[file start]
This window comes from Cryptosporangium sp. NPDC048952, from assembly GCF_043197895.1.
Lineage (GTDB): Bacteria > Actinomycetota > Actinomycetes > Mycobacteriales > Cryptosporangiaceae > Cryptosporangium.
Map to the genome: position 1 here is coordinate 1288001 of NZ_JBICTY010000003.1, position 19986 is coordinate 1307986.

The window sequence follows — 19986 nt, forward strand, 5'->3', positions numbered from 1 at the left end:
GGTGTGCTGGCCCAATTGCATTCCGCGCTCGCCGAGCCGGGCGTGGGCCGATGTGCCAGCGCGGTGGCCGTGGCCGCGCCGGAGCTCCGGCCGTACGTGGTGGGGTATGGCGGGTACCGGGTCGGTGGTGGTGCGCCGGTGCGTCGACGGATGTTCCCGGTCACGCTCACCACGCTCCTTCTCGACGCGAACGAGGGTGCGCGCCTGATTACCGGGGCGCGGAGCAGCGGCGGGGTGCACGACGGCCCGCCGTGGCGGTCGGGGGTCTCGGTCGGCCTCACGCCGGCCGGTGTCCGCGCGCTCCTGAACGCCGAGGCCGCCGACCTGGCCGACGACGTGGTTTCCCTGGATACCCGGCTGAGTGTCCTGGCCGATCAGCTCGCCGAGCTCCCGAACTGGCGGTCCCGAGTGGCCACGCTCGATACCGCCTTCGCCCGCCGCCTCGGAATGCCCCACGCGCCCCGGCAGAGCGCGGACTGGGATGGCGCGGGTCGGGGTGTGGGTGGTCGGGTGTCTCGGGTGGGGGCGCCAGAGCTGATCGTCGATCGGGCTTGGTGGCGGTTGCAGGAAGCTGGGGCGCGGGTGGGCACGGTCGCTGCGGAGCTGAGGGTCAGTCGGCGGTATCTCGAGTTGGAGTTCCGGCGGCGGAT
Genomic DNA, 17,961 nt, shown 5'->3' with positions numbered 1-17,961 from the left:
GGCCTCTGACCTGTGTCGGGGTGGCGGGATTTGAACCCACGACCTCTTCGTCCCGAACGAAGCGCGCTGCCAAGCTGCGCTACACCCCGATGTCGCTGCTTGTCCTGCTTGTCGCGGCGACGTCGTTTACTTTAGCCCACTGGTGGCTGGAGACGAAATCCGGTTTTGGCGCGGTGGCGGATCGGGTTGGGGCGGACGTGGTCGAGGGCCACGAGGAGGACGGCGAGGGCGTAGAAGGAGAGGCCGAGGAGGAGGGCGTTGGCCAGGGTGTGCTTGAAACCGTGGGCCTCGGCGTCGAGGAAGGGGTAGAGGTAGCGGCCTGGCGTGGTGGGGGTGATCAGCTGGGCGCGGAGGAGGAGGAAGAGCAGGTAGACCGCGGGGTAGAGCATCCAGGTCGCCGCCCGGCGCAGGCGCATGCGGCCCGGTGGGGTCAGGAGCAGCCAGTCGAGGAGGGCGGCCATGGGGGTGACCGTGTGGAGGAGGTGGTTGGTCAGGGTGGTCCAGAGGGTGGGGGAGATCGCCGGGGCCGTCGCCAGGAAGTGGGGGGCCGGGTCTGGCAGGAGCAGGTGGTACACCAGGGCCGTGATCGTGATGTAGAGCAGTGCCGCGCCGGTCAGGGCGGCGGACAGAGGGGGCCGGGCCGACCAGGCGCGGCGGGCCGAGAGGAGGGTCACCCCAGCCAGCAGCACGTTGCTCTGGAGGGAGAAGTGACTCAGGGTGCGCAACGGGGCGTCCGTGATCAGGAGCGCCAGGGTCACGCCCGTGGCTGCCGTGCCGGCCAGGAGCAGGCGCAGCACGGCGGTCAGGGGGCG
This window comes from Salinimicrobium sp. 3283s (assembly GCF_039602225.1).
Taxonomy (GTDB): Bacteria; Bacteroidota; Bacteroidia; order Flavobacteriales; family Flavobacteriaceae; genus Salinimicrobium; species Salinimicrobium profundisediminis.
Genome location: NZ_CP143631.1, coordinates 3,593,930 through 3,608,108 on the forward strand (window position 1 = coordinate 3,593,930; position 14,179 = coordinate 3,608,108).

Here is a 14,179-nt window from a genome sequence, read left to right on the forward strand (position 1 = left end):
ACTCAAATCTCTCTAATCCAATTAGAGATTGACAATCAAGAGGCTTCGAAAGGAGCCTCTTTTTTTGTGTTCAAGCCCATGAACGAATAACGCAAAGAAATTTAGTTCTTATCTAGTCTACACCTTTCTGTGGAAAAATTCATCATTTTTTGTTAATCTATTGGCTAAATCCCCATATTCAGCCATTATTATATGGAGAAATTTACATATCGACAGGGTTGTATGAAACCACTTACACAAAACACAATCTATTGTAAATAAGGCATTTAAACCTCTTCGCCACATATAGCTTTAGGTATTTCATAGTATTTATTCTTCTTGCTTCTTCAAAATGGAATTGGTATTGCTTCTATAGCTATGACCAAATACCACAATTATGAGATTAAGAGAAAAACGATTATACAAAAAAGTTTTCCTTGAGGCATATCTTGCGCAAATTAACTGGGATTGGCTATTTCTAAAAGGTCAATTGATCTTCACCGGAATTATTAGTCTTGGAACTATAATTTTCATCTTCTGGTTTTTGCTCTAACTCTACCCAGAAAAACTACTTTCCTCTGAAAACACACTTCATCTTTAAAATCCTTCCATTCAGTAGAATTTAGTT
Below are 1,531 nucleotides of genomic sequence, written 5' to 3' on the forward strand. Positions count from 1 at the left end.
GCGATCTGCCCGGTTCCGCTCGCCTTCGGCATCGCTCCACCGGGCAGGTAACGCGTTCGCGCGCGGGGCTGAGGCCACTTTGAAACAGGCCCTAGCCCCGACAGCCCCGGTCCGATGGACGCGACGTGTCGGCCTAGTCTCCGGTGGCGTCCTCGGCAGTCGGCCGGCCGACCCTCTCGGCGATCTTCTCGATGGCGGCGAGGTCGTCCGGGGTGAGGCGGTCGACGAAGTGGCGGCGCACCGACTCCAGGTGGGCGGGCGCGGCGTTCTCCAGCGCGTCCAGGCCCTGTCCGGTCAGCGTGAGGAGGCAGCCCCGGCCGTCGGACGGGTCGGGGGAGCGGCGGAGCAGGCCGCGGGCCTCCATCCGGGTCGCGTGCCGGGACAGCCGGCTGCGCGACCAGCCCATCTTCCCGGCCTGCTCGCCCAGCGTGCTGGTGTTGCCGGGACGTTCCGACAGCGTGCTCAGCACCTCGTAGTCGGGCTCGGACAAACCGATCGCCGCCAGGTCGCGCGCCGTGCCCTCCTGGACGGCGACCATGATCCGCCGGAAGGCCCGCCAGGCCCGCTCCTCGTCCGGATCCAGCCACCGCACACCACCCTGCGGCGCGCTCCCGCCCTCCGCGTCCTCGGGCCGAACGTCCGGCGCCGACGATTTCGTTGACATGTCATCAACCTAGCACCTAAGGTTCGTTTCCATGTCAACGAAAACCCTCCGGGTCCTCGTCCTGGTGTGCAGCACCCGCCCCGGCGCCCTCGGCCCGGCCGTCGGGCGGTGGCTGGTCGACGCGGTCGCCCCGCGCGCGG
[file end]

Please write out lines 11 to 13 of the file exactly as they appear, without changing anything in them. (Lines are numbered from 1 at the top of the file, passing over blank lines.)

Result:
Here is a 14,179-nt window from a genome sequence, read left to right on the forward strand (position 1 = left end):
ACTCAAATCTCTCTAATCCAATTAGAGATTGACAATCAAGAGGCTTCGAAAGGAGCCTCTTTTTTTGTGTTCAAGCCCATGAACGAATAACGCAAAGAAATTTAGTTCTTATCTAGTCTACACCTTTCTGTGGAAAAATTCATCATTTTTTGTTAATCTATTGGCTAAATCCCCATATTCAGCCATTATTATATGGAGAAATTTACATATCGACAGGGTTGTATGAAACCACTTACACAAAACACAATCTATTGTAAATAAGGCATTTAAACCTCTTCGCCACATATAGCTTTAGGTATTTCATAGTATTTATTCTTCTTGCTTCTTCAAAATGGAATTGGTATTGCTTCTATAGCTATGACCAAATACCACAATTATGAGATTAAGAGAAAAACGATTATACAAAAAAGTTTTCCTTGAGGCATATCTTGCGCAAATTAACTGGGATTGGCTATTTCTAAAAGGTCAATTGATCTTCACCGGAATTATTAGTCTTGGAACTATAATTTTCATCTTCTGGTTTTTGCTCTAACTCTACCCAGAAAAACTACTTTCCTCTGAAAACACACTTCATCTTTAAAATCCTTCCATTCAGTAGAATTTAGTT
Below are 1,531 nucleotides of genomic sequence, written 5' to 3' on the forward strand. Positions count from 1 at the left end.